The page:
The Center houses a network of state-of-the-art instrumentation, much of which can be utilized by students, researchers, and industry customers. To fund instrument maintenance and upkeep, CINS charges standard minimal rates for equipment usage. These rates are subject to change; to determine the cost of your desired work, please email email@example.com.
In order to utilize CINS equipment, you must either obtain CINS staff assistance or be trained and certified by authorized CINS personnel. All users, whether staff-assisted or not, must follow the policies laid out on the CINS Instrumentation Policies page. Please note that what instruments are currently available can change without notice. To discuss the availability of a specific instrument, please contact Dr. Fumiya Watanabe, Director of Instrumentation, at firstname.lastname@example.org or 501.916.6506.
Approved users can reserve an instrument session on the reservation page.
Ultramicrotome, Leica UC7
The Ultramicrotome uses a diamond knife to produce ultra-thin sections of biological/soft samples, such as resin-embedded cells and bioscaffolds, which are thin enough to be observed in TEM. This device can also be used to prepare samples for SEM, AFM, and optical microscopy.
Atomic Force Microscope, Bruker Dimension-Icon with FastScan (Peak Force)
The atomic force microscope (AFM) by Bruker-Nano with the ability to analyze various materials down to atomic level was funded by NSF and installed in September 2016. This AFM allows us to visualize morphological changes that take place on a material’s surface in real time under variable conditions. The instrument also has the ability to monitor cellular biology and interaction with various nanomaterials.
Scanning Electron Microscope, JEOL JSM – 7000F
The scanning electron microscope utilizes a highly focused electron beam, having a diameter approaching 1nm, to images a sample. The finely focused electron beam is scanned across the surfaces of materials in a raster scan pattern. The interactions of the electrons with the elements consisting the sample material result in emission of lower energy electrons, called secondary electrons, and an image is formed by displaying the variations in the secondary electron intensities as the primary electron beam is rastered. Elastically scattered electrons (backscattered electrons) can be used to form images. The JSM-7000F offers high resolution, a multi-purpose specimen chamber, a motorized, automated specimen stage, and one-action specimen exchange.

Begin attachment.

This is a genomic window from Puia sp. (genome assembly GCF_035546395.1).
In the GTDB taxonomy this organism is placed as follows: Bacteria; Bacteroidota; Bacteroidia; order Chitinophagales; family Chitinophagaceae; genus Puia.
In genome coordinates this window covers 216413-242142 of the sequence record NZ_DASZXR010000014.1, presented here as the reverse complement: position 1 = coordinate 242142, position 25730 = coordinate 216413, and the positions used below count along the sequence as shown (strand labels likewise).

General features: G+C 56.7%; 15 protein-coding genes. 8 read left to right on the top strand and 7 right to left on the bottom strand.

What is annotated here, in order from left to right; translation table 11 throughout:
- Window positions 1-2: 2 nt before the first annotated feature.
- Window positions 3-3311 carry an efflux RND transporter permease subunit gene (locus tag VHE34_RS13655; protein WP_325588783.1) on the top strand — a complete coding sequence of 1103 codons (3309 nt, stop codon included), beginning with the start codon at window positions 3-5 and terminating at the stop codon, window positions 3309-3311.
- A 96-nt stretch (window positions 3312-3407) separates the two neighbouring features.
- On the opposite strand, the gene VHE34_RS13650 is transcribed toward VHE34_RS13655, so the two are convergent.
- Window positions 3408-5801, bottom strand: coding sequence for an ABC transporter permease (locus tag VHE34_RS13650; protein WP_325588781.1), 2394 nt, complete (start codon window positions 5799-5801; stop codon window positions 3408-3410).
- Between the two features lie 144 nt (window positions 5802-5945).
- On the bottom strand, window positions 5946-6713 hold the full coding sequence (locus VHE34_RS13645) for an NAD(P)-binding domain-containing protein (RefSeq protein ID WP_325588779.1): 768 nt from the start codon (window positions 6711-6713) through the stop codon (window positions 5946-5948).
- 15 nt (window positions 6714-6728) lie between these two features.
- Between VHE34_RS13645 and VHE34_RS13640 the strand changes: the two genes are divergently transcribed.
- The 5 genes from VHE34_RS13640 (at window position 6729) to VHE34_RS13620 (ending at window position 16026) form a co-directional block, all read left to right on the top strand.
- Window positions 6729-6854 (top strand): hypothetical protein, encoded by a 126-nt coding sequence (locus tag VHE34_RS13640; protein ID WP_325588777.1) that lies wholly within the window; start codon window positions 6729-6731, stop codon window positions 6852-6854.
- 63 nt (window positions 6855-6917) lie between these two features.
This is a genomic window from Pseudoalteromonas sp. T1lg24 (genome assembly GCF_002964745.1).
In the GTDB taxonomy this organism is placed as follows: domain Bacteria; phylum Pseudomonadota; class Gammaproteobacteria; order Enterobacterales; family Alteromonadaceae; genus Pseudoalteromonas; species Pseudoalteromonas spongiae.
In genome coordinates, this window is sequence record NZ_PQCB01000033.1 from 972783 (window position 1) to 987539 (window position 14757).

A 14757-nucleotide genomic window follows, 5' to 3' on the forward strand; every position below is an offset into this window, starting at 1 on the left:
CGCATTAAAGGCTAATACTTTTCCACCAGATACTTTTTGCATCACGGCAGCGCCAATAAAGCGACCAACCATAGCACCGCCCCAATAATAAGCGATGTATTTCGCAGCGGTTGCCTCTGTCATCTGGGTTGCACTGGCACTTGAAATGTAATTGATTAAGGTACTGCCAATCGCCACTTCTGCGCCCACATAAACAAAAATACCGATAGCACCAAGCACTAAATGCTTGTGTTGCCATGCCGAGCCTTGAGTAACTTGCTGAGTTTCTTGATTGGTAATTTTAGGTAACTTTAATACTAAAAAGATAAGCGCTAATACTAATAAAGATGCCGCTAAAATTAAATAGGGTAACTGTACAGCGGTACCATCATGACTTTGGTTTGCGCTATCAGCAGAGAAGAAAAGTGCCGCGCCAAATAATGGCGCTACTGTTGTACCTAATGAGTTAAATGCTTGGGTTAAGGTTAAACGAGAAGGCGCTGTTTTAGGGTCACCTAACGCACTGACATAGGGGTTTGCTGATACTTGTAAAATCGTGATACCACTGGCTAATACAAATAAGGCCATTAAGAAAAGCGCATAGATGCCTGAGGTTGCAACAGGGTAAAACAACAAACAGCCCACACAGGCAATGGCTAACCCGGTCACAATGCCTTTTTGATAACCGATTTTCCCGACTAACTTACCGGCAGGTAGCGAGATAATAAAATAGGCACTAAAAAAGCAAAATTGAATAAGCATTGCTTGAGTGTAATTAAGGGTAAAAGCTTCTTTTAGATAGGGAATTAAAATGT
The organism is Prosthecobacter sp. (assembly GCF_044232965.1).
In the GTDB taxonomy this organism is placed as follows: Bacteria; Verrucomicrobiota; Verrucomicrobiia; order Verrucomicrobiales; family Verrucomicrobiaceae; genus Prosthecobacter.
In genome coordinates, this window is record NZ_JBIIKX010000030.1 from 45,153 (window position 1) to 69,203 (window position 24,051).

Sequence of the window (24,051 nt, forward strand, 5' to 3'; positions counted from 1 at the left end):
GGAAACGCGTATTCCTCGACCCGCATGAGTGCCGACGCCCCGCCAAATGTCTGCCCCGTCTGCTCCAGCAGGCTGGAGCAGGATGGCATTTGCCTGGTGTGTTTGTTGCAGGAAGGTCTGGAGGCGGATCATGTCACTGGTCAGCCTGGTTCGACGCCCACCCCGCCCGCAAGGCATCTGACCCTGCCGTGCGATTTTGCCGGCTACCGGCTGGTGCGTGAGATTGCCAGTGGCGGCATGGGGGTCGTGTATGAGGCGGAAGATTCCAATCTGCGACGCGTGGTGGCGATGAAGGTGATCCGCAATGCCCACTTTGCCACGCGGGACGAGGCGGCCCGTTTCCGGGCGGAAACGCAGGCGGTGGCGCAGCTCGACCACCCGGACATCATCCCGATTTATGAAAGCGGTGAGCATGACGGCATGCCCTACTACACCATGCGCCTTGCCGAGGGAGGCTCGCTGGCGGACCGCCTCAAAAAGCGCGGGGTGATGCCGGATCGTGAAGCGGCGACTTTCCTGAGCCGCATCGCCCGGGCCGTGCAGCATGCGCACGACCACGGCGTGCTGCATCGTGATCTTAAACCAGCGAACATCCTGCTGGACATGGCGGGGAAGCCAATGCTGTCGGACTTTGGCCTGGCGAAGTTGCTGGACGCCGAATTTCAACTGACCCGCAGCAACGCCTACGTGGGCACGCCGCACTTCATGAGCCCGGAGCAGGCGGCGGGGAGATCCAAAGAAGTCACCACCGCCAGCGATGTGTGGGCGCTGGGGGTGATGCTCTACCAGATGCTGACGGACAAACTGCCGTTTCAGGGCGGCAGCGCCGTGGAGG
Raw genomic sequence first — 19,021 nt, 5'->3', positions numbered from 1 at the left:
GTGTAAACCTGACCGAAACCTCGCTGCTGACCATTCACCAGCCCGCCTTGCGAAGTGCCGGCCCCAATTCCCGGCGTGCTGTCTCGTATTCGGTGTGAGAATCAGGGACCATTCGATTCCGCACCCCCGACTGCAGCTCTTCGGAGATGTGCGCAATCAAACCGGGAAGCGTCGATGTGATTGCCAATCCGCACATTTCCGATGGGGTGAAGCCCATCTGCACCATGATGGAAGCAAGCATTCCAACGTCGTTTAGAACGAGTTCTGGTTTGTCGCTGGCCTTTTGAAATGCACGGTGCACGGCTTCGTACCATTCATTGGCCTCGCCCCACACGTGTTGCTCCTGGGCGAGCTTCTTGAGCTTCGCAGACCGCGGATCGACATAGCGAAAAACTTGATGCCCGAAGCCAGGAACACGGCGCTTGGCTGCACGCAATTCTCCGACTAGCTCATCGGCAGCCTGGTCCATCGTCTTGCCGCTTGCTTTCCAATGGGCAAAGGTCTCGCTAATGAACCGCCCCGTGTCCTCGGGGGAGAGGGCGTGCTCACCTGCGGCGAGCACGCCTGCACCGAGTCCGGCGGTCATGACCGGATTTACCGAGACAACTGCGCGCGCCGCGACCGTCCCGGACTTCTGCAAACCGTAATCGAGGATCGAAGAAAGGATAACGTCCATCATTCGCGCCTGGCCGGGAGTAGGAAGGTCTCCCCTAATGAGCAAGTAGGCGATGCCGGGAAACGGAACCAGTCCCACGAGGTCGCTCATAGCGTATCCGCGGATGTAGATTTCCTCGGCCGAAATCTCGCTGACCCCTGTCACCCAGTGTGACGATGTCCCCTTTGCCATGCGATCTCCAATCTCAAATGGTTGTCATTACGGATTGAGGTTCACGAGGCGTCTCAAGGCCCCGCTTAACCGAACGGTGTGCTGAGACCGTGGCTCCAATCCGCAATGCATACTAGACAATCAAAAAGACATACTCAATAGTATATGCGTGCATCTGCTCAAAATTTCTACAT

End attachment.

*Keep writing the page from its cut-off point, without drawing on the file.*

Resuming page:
- EDS (energy dispersive X-ray spectrometer) (EDAX Element) for spectroscopy and elemental mapping.
- E-beam lithography by JC Nabity
Transmission Electron Microscope, JEOL JEM – 2100F
The transmission electron microscope (TEM) is capable of atomic scale resolution in most samples, and provides atomic level structural analyses in materials sciences, biology, and medicine. The JEM-2100F features ultrahigh resolution (0.1nm) and rapid data acquisition. The side-entry goniometer stage provides ease of use tilt, rotation, heating and cooling, programmable multi-point settings without mechanical drift. TEM can decipher materials structures by diffraction patterns in combination with atomic scale imaging. Our JEM-2100F is capable of operation in Scanning TEM (STEM) mode for atomic scale elemental mapping.
- Field Emission Gun for ultrahigh resolution
- EDS (X-ray spectrometer) by EDAX for elemental mapping and spectroscopy
- 2 Gatan CCDs for wide ranges of imaging capabilities
- Cold stage for cryomicroscopy
- Large tilting capability for tomography
Fluorescence Microscope, Olympus BX51
The BX51 is an upright microscope ideal for fluorescence of DIC microscopy, primarily used for observing biological cell samples.
- Bright 12V/100W halogen illumination source is ideal for transmitted light viewing
- The frame has two built-in neutral density filters (ND6, ND25), one daylight balancing filter, and one empty slot for an optional filter-fluorescence illuminator